Former U.N. Secretary-General Kofi Annan is stepping down as the U.N.-Arab League mediator in the 17-month-old Syria conflict at the end of the month, U.N. chief Ban Ki-moon said in a statement on Thursday.
“Mr. Annan has informed me, and the Secretary-General of the League of Arab States, Mr. Nabil al-Araby, of his intention not to renew his mandate when it expires on 31 August 2012,” Ban said in a statement, adding that he and Araby were in discussions on appointing a successor to Annan.
“Kofi Annan deserves our profound admiration for the selfless way in which he has put his formidable skills and prestige to this most difficult and potentially thankless of assignments,” Ban said.
The U.N. and Arab League named Annan, a Nobel Peace prize winning former U.N. secretary general, as its envoy on the Syria conflict on Feb. 23. Assad agreed a six-point peace plan with Annan but has never carried it out.
“I wish to express my deepest gratitude to Mr Annan for the determined and courageous efforts he has made as the Joint Special Envoy for Syria,” Ban said in a statement.
A clearly frustrated Annan blamed “finger pointing and name calling” at the U.N. Security Council for his decision to quit.
Annan complained of a lack of support and the increasing militarization of the conflict.
“I did not receive all the support that the cause deserved,” Annan, speaking in French, told a hastily scheduled press conference in Geneva.
“The world is full of crazy people like me. So don’t be surprised if Secretary General Ban Ki-moon can find someone who can do a better job than me,” Annan said when asked if he thought someone else would be named to succeed him.
“There may be other plans, other approaches that may work quite effectively,” he said, adding that at this stage the focus should still be on a political transition which means “President (Bashar) al-Assad will have to leave sooner or later.”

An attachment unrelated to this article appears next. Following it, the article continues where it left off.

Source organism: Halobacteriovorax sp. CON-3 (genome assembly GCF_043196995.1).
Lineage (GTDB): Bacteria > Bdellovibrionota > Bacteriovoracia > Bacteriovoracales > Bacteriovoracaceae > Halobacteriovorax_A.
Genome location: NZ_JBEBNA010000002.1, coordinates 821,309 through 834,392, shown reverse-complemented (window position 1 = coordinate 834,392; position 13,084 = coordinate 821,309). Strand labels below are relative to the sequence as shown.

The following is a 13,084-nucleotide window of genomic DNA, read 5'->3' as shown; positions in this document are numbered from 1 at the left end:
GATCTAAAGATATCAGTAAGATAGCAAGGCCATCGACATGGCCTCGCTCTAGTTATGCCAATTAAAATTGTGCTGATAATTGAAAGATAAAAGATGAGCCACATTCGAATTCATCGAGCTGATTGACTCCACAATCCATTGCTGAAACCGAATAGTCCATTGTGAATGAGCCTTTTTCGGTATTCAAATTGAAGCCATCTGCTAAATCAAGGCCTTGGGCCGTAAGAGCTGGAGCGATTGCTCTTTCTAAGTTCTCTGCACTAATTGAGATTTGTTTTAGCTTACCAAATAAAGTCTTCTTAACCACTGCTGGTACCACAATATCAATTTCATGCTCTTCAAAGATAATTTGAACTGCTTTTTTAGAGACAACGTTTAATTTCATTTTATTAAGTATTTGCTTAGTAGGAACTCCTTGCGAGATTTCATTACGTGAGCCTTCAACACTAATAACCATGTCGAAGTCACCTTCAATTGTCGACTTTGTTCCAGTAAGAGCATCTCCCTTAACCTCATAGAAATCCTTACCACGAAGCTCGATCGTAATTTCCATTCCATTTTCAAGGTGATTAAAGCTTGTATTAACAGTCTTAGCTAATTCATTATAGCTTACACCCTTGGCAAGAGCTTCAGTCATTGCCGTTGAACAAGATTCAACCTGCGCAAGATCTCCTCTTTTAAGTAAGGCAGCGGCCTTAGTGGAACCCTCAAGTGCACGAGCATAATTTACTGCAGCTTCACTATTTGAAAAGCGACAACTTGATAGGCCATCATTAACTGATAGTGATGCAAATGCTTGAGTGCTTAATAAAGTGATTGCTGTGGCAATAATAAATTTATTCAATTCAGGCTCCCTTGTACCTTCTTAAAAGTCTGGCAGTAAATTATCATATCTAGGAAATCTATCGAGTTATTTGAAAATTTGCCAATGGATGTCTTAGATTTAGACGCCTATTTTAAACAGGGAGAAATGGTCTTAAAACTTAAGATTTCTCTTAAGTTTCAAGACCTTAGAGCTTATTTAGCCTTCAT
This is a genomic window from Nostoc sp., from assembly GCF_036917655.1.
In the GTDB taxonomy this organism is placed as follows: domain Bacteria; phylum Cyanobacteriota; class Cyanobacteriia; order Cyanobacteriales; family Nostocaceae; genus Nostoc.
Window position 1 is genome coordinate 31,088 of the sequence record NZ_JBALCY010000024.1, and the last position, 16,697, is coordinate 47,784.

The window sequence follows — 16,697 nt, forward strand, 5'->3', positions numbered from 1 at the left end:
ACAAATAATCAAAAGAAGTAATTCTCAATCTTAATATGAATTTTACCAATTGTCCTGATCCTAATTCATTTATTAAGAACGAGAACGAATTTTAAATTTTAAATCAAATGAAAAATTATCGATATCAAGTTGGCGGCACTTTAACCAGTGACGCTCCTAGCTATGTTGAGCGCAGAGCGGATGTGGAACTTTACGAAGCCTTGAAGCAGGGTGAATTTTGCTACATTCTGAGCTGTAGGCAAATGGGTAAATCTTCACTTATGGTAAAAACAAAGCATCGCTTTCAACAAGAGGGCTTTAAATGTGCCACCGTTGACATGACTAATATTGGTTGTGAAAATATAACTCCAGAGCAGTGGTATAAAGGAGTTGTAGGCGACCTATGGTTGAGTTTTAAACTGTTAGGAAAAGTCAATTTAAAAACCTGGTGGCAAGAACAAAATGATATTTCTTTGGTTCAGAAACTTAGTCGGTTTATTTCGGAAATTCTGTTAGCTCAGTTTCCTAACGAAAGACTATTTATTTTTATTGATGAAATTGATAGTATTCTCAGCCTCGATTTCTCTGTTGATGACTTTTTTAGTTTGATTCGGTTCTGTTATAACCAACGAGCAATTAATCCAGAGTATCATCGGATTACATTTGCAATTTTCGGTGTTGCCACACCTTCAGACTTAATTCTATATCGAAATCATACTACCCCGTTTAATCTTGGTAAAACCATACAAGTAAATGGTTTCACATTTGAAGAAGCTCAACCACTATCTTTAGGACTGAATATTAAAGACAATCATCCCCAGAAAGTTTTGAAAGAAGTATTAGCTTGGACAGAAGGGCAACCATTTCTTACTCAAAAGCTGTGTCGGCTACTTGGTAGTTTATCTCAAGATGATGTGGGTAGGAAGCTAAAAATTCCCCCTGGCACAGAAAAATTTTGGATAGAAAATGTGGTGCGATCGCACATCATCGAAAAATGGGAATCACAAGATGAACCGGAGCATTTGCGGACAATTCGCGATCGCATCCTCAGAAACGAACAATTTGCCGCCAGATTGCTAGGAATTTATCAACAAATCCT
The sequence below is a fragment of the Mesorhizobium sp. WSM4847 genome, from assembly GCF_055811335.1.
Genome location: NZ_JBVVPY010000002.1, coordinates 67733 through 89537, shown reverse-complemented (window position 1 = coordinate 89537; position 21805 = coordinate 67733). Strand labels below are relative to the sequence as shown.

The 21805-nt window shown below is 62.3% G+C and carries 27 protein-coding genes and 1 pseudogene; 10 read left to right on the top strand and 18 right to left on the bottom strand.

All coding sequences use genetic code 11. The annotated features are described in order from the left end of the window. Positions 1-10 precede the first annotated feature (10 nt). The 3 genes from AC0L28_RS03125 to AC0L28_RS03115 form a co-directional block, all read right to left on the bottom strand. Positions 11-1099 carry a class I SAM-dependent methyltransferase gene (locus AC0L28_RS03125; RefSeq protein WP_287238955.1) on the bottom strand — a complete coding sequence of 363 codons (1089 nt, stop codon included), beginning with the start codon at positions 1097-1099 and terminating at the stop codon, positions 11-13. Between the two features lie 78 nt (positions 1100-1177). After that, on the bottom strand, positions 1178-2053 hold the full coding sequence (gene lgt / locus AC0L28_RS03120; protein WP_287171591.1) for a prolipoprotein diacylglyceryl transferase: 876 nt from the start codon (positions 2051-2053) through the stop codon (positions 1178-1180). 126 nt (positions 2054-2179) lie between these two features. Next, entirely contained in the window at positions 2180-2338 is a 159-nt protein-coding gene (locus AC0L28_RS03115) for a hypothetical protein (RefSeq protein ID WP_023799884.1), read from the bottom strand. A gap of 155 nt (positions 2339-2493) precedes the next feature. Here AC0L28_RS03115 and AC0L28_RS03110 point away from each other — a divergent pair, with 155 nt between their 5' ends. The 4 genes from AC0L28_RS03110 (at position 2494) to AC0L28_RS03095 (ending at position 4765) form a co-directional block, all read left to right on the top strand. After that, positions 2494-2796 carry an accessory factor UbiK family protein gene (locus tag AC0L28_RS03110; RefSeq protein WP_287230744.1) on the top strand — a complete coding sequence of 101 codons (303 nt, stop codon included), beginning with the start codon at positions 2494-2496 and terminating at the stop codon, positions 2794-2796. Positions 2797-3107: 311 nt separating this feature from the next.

Russia regrets Annan’s decision to quit as U.N.-Arab League envoy on the Syria conflict, Moscow’s U.N. envoy said Thursday.
“We understand that that’s his decision; we regret that he chose to do so,” Ambassador Vitaly Churkin told reporters after the U.N. statement announcing Annan’s resignation. Churkin insisted that Russia had always supported the envoy “very strongly.”
Churkin added he was encouraged that U.N. Secretary-General Ban Ki-moon is looking for a successor to Annan.
In Damascus, the foreign ministry said that Syria regrets resignation of Annan.
The ministry expressed its “regrets” at Annan’s announcement and accused “countries which seek to destabilize Syria” of having “hindered and continuing to hinder” the former U.N. chief's peace mission.
The U.S. blamed the refusal of Russia and China to back resolutions targeting President Bashar al-Assad for the resignation of U.N. envoy Kofi Annan
The White House said Annan’s decision to quit as envoy on Syria conflict highlights Assad’s failure to meet promise to abide by ceasefire plan as well as the failure of Russia and China to back further Security Council action against Syria.
The White House said it continues to believe that “Assad must go.”
In Paris, French Foreign Minister Laurent Fabius said that Annan’s resignation “illustrates the dramatic stalemate of the Syrian conflict.”
Russian President Vladimir Putin said he regretted Annan was leaving his role as international peace envoy for Syria and called a situation there “a tragedy,” Russian news agencies reported.
“Kofi Annan is a very respectable person, a brilliant diplomat and a very decent man, so it’s really a shame,” Putin said in London, according to Interfax. “But I hope that the international community’s efforts aimed at ending the violence will continue.”
European Union foreign affairs chief Catherine Ashton called for a rapid appointment by the U.N. and the Arab League of a successor to Annan.
Expressing her “deep regret” in a statement, the English baroness said the EU “calls for the early appointment of a successor to carry on Mr Annan's work towards a peaceful political transition in Syria.”